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Tropentag, September 17 - 19, 2013 in Stuttgart-Hohenheim

"Agricultural development within the rural-urban continuum"

Agricultural Use and Vulnerability of Small Wetlands in East-Africa

Mathias Becker1, Matthias Langensiepen1, Helida Oyieke2, Salome Misana3, Christine Kreye1, Helen Wangechi1, Neema Mogha4, Collins Handa2, Nome Sakane5

1University of Bonn, Inst. Crop Sci. and Res. Conserv. (INRES), Germany
2National Museums of Kenya, Centre for Biodiversity, Kenya
3University of Dar es Salaam, Dept. of Geography, Tanzania
4University of Dar es Salaam, College of Education, Tanzania
5Wageningen University, Plant Production Systems Group, The Netherlands


Research on small wetlands in East-Africa has been largely neglected in the past. The majority had been unused until the mid 1980s. Rapid population growth and associated demands for food have lead to increasing conversions of wetlands into sites of food production since then. Some wetlands remain resilient when taken under cultivation while others collapse after a few years. A collaborative research project has been established in 2007 to understand the underlying reasons from agronomic, ecological, economic, geographical and hydrological viewpoints. This presentation summarises its main findings.
51 wetlands and their subunits were initially inventoried in a 484 km2 survey area in Kenya and Tanzania. Five major cluster groups were identified comprising (1) largely unused narrow permanently flooded inland valleys, (2) extensively used wide permanently flooded inland valleys and highland floodplains, (3) medium used large inland valleys and lowland floodplains with seasonal flooding, (4) completely drained wide inland valleys and highland floodplains under intensive cultivation, and (5) narrow drained inland valleys under permanent horticultural production. Main drivers of wetland use change are land scarcity in upland areas, physical access, water availability, and market proximity.
Detailed multidisciplinary studies were carried in two floodplain (Pangani river, Laikipia) and two highland wetlands (Mt. Kenia, Usambaras). The two highland wetlands were generally more productive and less vulnerable than the two floodplain wetlands. Degradation and ecological regime shifts were primarily caused by drainage beyond the water supply level. Spatial-temporal soil water availabilities differed between the highland and floodplain wetlands. Prolonged cultivation lead to stronger declines in soil C and N in the floodplain wetlands than in the highland wetlands. Changes in vegetation composition reflected alterations in hydrologic and edaphic conditions. A fieldbook of indicator species was produced to enable decision makers to assess the consequences of their management actions. A household survey was carried out in 275 randomly selected farms. 12 farms types were identified based on different combinations of land attributes and production objectives. Highland and lowland wetland characteristics were reflected in remote sensing surveys. Analyses of historical land-use maps revealed temporal patterns in use changes.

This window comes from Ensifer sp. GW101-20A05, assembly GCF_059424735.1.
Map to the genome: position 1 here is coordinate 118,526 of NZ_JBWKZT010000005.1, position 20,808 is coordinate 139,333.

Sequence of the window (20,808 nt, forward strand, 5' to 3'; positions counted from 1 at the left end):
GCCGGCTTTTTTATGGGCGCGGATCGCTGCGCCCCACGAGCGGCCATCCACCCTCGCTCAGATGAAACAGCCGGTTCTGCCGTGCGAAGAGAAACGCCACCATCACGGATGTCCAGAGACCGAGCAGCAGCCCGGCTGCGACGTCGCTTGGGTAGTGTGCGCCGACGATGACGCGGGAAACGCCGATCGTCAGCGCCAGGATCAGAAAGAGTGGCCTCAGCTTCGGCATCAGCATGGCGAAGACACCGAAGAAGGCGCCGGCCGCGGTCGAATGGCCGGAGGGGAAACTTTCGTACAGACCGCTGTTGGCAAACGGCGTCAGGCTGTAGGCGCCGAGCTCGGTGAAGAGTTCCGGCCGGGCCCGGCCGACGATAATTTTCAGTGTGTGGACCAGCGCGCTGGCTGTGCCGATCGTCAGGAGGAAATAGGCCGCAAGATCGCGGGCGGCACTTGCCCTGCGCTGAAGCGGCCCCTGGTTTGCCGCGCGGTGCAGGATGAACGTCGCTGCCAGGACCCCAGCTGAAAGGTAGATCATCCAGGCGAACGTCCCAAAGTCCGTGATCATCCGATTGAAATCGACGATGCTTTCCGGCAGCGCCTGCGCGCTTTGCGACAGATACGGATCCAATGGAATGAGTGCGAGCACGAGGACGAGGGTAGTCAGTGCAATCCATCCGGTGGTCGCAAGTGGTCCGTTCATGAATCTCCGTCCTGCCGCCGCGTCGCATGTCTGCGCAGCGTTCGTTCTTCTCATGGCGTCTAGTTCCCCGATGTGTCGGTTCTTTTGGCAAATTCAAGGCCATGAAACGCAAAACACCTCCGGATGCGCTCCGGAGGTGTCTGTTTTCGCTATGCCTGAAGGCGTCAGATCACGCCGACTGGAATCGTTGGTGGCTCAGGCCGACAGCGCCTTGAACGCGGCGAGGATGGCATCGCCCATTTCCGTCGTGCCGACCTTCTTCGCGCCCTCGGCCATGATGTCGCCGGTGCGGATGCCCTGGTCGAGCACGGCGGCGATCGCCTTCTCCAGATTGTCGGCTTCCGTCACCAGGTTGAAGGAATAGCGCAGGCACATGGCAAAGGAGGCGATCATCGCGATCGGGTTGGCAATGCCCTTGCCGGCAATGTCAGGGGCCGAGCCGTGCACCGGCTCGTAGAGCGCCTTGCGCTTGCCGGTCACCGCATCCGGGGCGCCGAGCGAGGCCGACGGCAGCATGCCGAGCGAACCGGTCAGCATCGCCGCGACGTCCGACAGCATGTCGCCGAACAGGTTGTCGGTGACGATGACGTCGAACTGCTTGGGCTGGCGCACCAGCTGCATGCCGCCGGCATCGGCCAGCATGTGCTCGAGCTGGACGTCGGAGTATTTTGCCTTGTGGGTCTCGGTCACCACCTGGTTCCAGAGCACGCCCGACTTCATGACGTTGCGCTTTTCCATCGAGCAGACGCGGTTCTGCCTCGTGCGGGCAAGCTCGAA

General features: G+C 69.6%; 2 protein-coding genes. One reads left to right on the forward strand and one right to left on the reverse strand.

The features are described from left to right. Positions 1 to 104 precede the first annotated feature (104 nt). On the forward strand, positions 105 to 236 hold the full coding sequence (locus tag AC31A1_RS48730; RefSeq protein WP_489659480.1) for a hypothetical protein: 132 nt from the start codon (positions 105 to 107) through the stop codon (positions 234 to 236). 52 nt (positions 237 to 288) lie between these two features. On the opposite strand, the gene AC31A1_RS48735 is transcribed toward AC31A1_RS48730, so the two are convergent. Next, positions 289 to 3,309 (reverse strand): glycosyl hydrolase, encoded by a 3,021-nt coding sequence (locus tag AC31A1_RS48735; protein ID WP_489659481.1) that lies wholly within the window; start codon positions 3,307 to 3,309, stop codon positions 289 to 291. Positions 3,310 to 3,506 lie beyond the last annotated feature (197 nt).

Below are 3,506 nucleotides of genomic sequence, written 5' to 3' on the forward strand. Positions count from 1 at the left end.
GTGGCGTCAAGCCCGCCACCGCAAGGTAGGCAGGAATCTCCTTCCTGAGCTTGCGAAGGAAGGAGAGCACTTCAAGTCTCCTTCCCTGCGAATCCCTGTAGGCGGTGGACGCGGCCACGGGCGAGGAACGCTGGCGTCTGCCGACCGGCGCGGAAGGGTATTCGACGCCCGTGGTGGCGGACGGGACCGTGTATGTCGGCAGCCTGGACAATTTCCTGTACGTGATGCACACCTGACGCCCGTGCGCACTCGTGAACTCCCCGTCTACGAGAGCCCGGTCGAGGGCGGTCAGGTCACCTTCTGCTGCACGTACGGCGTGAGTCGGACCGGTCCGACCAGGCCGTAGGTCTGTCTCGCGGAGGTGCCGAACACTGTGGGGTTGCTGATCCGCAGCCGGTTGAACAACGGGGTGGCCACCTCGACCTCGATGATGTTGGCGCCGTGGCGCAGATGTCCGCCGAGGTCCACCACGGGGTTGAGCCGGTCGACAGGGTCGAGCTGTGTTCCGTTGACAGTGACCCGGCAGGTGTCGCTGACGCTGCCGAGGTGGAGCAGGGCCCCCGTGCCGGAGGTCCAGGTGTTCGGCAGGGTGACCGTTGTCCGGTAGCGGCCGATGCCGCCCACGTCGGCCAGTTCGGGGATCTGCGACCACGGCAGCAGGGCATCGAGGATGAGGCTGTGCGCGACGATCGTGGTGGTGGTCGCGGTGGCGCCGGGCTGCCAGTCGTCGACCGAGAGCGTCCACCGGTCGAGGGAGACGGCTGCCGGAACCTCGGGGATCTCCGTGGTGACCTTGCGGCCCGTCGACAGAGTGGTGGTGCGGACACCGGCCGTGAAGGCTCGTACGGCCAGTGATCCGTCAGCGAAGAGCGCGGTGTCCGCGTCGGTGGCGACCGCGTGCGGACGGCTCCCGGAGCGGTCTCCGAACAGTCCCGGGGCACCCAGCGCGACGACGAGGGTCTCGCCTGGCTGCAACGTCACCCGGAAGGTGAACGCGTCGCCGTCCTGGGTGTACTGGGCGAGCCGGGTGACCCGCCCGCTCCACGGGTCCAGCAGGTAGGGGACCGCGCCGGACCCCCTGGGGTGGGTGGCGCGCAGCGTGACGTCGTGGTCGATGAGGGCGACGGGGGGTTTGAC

Keywords: Agricultural use, East-Africa, vulnerability, wetlands

Contact Address: Matthias Langensiepen, University of Bonn, Inst. Crop Sci. and Res. Conserv. (INRES), Katzenburgweg 5, 53115 Bonn, Germany, e-mail: matthias@langensiepen.net

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